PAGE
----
Bathroom Remodel – Installment Three – The Reconstruction

You’ve seen the before, you’ve seen the demolition, now you can enjoy the trials and tribulations of trying to build a bathroom when the walls, floors and ceiling are not level, plumb or square.  DJ spent a great deal of time working to make things right in order to make the installation easier and to make the room look great.

He took a week off work in February while Wendell was away visiting his dad, and we accomplished a great deal of work during this time.  Even so, doing the work on weekends and some evenings after work, we didn’t complete the work until the last weekend of April.  Not that we were in any great hurry, we wanted to do the job correctly.  And, we would have been done in early April, but we had one really horrible “Oh Shit” moment with the tile, which you will see in the pictures.

With everything stripped out of the bathroom, the first thing we worked on updating was the electrical and plumbing.  I don’t have pictures of the plumbing, but you can take my word that new shut off valves were put on the sink and tub.  The tub drain had to be rerouted to fit the new tub.  Wiring needed to be moved to accommodate a ceiling exhaust fan and light, and added GFCI outlets.  Then the fun began!

The new, 66 inch tub was the first thing to be installed.  After measuring and leveling and screwing in the stringer, we placed the tub.  I know you can't read the level, but it is level.  But see the large gap on the left?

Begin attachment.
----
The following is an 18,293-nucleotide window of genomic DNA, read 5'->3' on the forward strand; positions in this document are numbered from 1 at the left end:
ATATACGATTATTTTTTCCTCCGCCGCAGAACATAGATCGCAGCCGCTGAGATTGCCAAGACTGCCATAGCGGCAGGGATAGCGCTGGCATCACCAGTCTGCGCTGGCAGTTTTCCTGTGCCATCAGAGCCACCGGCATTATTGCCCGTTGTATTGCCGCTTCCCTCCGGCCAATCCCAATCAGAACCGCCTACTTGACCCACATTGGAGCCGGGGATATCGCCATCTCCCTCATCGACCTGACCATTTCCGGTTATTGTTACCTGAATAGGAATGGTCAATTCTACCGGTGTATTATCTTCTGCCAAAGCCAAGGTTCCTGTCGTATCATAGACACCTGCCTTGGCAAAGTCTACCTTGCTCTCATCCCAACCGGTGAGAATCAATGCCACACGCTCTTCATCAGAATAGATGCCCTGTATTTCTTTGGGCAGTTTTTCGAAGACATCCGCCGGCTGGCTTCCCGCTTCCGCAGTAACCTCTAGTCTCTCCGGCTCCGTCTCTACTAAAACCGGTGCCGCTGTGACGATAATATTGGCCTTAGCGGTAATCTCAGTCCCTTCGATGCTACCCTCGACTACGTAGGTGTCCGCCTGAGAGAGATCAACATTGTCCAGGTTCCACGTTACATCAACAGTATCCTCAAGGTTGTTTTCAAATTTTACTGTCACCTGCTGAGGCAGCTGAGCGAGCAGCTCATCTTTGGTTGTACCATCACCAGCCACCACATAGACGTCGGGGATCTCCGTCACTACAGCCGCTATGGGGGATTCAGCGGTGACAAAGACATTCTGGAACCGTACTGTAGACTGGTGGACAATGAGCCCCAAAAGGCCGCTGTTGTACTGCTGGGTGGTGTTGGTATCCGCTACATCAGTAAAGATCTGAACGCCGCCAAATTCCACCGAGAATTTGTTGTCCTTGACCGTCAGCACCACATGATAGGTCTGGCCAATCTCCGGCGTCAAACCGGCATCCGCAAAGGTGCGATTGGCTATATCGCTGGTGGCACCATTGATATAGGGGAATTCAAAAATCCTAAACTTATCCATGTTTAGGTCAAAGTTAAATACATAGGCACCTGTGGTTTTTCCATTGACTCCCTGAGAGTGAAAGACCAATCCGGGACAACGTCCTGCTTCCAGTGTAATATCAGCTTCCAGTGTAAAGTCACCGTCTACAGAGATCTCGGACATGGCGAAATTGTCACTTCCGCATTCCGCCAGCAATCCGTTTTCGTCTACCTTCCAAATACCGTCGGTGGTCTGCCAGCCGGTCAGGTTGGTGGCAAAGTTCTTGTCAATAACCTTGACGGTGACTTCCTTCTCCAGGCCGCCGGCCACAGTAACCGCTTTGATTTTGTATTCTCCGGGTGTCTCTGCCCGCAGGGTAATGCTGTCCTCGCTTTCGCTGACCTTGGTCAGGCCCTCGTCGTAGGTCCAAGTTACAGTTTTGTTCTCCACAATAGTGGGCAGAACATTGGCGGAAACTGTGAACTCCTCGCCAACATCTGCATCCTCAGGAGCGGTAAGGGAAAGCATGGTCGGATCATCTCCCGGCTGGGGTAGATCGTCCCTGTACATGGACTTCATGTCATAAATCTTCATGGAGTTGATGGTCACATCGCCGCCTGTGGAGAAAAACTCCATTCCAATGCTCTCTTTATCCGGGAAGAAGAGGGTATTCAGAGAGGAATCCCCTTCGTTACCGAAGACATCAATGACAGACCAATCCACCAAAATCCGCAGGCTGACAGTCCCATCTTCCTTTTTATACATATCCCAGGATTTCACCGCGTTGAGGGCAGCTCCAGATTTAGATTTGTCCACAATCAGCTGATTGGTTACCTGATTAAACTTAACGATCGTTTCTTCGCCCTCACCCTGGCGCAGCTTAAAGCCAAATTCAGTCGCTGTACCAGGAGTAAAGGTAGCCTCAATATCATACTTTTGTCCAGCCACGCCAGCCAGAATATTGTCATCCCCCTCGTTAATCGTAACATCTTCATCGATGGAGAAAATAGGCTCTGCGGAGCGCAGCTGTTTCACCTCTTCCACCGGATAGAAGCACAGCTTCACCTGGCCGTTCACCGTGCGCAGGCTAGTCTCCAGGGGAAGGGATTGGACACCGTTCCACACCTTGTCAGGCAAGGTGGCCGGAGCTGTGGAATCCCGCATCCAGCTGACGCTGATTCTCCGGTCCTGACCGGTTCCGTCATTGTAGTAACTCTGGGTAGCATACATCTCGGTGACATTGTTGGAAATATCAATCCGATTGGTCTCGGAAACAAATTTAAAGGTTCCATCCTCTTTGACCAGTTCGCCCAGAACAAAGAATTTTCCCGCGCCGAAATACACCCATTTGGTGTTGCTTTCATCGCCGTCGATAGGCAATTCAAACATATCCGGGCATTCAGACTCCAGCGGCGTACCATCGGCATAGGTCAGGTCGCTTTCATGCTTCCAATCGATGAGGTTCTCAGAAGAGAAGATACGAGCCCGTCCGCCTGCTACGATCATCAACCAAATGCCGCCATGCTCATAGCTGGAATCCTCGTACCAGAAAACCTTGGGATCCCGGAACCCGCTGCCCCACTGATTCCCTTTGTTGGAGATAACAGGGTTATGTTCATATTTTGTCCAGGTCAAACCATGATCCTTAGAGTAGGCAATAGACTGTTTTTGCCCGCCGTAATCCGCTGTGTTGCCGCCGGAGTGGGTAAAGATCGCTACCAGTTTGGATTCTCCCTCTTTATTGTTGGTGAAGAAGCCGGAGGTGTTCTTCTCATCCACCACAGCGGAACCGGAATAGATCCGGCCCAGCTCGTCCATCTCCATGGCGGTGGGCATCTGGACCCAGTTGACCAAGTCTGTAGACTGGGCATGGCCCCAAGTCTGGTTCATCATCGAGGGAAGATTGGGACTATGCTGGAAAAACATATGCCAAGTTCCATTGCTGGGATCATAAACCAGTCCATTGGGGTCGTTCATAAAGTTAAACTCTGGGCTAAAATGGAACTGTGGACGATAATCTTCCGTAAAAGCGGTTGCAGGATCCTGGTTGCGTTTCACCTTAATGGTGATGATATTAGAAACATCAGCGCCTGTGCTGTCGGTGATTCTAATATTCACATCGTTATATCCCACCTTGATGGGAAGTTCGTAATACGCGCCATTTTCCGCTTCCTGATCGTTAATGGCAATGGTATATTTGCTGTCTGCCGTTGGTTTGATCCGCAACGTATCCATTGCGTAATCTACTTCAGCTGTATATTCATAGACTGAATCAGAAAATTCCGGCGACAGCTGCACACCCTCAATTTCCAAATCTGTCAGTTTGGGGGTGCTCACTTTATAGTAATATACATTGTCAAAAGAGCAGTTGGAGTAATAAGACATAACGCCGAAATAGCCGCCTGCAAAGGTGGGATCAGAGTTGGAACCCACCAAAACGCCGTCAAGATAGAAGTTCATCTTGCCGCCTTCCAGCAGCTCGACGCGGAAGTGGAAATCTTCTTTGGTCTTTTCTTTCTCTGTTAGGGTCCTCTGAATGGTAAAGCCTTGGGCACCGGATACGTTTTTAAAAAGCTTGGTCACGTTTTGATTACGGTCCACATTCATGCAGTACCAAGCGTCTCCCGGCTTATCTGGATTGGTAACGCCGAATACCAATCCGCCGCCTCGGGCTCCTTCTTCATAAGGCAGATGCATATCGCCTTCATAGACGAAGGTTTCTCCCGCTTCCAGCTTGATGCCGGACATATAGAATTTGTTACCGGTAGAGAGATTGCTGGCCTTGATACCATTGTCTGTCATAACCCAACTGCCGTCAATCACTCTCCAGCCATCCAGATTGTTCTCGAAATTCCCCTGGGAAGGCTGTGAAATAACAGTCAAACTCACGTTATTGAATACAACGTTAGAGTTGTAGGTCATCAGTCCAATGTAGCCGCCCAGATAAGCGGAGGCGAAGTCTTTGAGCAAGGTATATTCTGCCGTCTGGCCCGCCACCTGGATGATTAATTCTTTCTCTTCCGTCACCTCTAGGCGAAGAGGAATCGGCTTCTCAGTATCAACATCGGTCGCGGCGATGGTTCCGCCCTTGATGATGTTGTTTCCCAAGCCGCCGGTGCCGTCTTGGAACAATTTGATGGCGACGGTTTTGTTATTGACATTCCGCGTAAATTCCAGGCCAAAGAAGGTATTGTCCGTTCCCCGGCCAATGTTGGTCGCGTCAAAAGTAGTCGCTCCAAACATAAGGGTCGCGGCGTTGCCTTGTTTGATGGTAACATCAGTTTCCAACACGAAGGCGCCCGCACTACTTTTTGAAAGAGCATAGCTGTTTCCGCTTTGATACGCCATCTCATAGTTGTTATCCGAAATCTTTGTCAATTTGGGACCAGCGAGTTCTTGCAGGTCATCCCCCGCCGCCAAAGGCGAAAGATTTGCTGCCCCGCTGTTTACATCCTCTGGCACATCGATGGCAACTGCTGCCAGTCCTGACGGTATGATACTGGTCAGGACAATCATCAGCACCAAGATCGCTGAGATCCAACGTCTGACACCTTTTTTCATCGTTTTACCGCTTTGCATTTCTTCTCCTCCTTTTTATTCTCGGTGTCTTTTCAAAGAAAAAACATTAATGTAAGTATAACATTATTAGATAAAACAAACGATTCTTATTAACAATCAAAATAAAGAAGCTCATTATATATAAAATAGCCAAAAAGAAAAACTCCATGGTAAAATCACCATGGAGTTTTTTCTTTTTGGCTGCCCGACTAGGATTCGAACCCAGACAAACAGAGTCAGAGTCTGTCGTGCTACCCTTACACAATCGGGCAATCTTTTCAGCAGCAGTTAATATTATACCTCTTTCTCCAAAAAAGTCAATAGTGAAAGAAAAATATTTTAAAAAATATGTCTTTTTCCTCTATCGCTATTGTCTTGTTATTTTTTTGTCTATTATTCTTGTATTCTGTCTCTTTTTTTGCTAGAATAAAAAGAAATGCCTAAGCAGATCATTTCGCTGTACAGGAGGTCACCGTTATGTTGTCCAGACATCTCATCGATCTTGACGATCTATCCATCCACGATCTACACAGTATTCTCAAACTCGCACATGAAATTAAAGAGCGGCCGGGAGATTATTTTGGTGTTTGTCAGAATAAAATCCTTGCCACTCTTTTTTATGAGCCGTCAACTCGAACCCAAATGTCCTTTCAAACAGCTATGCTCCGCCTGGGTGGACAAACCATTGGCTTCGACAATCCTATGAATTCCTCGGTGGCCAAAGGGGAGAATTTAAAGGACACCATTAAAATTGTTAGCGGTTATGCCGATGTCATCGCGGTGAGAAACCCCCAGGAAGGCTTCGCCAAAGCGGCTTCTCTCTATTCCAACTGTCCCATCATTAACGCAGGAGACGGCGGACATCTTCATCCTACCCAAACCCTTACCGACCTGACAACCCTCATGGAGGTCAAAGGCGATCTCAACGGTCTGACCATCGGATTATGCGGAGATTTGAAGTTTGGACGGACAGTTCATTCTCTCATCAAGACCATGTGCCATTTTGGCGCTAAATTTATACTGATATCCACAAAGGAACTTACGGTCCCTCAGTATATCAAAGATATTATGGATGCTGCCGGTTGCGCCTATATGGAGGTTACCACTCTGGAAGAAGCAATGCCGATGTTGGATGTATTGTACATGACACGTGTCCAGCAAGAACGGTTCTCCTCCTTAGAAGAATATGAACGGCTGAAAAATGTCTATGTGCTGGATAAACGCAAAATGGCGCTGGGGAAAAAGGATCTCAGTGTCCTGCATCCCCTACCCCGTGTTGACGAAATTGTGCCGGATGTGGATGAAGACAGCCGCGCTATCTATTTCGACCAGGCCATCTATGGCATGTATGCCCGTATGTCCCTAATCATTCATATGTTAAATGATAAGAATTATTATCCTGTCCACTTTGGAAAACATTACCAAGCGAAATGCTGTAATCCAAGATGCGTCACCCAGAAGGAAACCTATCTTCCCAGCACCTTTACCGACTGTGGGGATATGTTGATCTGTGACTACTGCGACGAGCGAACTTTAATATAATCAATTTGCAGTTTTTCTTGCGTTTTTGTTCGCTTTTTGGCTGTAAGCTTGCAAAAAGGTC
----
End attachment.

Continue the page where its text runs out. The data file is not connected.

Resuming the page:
The new, 66 inch tub was the first thing to be installed. After measuring and leveling and screwing in the stringer, we placed the tub. I know you can’t read the level, but it is level. But see the large gap on the left?  Apparently the floor was not as close to level as we first thought.

Close up of the gap.  This was resolved by unscrewing the stringer and lowering it, and cutting into the sub-floor on the right.  The tub ended up with a slight downhill slope to the left to reduce the gap and ensure the thing would drain.

Close up of the gap. This was resolved by unscrewing the stringer and lowering it, and cutting into the sub-floor on the right. The tub ended up with a slight downhill slope to the left to reduce the gap and ensure the thing would drain.

While DJ built the frame for the pocket door, I stained and finished the door, as well as stained and finished the trim and moulding.

While DJ built the frame for the pocket door, I stained and finished the door, the trim and moulding.

Inside view of the wall built to house the pocket door.  I selected a door with a mirror on both sides...I'm so clever!

Inside view of the wall built to house the pocket door.  I selected a door with a mirror on both sides…I’m so clever!

View of the pocket door from the hallway.

View of the pocket door from the hallway.

Next, DJ had to provide framing to screw in the drywall for the ceiling, which also served to level the ceiling.  And he installed the fan/light.

Next, DJ had to provide framing to screw in the drywall for the ceiling, which also served to level the ceiling. And he installed the fan/light.